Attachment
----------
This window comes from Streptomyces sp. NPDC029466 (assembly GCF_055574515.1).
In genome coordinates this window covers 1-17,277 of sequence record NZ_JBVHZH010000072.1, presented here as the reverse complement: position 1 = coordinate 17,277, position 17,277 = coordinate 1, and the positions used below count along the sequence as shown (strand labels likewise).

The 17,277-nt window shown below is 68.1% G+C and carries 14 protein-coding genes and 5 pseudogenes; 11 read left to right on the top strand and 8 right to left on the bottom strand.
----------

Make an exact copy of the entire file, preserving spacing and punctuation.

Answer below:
This window comes from Streptomyces sp. NPDC029466 (assembly GCF_055574515.1).
In genome coordinates this window covers 1-17,277 of sequence record NZ_JBVHZH010000072.1, presented here as the reverse complement: position 1 = coordinate 17,277, position 17,277 = coordinate 1, and the positions used below count along the sequence as shown (strand labels likewise).

The 17,277-nt window shown below is 68.1% G+C and carries 14 protein-coding genes and 5 pseudogenes; 11 read left to right on the top strand and 8 right to left on the bottom strand.